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## 4.2. Diagonalizable matrices

Two matrices of dimension n x n, say, A and B, are said to be similar if there exists a matrix T (similarity transformation matrix), such that

B = T - 1AT.

In this case

 det (B - I) = det (T - 1AT - T - 1 IT) = det [ T - 1 (A - I)T ] = det T - 1·det (A - I)· det T = det (A - I)

And if is an eigenvalue of B with a corresponding eigenvector , then

A (T ) = T (T - 1AT) = T (B ) = T (  ) = (T )

or is an eigenvalue of A with T as a corresponding eigenvector. We have just proved

Proposition 7. If A and B similar (B = T - 1AT), they have the same characteristic polynomial, the same eigenvalues and if is an eigenvector of B, then T is the corresponding eigenvector of A.

We can use similarity, for example, in the following way:

 B = T - 1AT => B2 = (T - 1AT) (T - 1AT) = T - 1ATT - 1AT = T - 1A2T => B3 = B2B = (T - 1A2T) (T - 1AT) = T - 1A3T Bk = T - 1AkT,    k = 1, 2, .... => TBk = AkT => Ak = TBkT - 1,    k = 1, 2, ....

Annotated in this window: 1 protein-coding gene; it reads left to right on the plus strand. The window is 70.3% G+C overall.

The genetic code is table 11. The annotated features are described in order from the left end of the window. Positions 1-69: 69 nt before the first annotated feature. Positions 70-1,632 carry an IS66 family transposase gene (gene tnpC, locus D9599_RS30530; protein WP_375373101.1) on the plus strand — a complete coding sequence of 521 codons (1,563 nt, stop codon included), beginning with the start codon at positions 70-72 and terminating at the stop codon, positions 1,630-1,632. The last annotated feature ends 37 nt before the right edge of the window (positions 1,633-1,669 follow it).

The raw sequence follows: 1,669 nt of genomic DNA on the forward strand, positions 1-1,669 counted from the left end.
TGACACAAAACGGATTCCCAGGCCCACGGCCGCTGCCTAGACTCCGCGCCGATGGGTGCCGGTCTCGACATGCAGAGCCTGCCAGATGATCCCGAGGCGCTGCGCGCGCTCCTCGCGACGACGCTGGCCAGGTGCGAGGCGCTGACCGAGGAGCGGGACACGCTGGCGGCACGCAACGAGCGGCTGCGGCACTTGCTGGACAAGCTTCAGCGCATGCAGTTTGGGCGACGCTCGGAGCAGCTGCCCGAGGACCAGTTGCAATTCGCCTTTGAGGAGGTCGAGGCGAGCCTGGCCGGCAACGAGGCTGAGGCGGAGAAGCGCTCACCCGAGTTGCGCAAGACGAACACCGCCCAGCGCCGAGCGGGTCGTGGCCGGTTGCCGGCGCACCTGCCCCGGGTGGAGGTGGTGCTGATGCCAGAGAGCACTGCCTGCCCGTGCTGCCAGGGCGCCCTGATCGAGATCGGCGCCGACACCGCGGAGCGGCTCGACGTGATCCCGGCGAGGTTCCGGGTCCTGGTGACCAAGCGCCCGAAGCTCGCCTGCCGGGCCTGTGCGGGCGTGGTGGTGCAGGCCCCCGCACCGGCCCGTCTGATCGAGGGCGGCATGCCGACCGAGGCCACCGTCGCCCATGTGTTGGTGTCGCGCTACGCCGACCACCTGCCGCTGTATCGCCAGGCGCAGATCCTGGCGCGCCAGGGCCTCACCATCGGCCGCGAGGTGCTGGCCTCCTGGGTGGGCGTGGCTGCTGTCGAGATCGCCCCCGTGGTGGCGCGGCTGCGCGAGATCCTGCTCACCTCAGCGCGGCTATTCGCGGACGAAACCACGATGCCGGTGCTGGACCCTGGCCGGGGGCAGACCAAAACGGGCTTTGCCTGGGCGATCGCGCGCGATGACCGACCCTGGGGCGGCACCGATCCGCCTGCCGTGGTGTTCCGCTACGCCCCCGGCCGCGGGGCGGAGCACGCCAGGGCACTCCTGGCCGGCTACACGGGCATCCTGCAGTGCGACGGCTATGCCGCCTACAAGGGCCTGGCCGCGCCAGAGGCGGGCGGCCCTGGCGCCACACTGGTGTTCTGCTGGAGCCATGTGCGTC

In particular, if B is a diagonal matrix and if T can easily be computed, it is then easy to compute Ak or determine the eigenvalues of A, and so on.

A is diagonalizable if it is similar to a diagonal matrix B.

Proposition 8. An n x n matrix A is diagonalizable if and only if it has n linearly independent eigenvectors.

Proof. 1) Assume A is diagonalizable, i.e. D = T - 1AT, where D = diag (d1 , ..., dn )

=> The eigenvalues of D are d1 , ..., dn with corresponding eigenvectors 1 = (1, 0, ..., 0), 2 , ..., n , (among others) which are linearly independent. By Proposition 7, the eigenvalues of A are thus d1 , ..., dn and they have corresponding eigenvectors T 1 , ..., T n which are also linearly independent(why?). 2) Assume A has n linearly independent eigenvectors 1 , ..., n , A i = i i . Denote T = ( 1 , 2 ... n ), i 's are columns. Then the rank of T n, so that T - 1 exists.

 => ( 1 2 ... n )  1 0 ... 0 0 2 0 ... 0 : : 0 ... n
 = ( 1 1 2 2 ... n n ) = (A 1 A 2 ... A n ) = A ( 1 ... n ) = AT => diag ( 1 , ..., n ) = T - 1AT Note. If the eigenvalues of A are all distinct, their corresponding eigenvectors are linearly independent and therefore A is diagonalizable. It is possible for a matrix A to have n linearly independent eigenvectors while it has eigenvalues with multiplicities grater than one.

Note. If the order of eigenvectors in T is changed, the same change of order happens in the resulting diagonal matrix.

Exercises: E37, E38, E39, E40, E41
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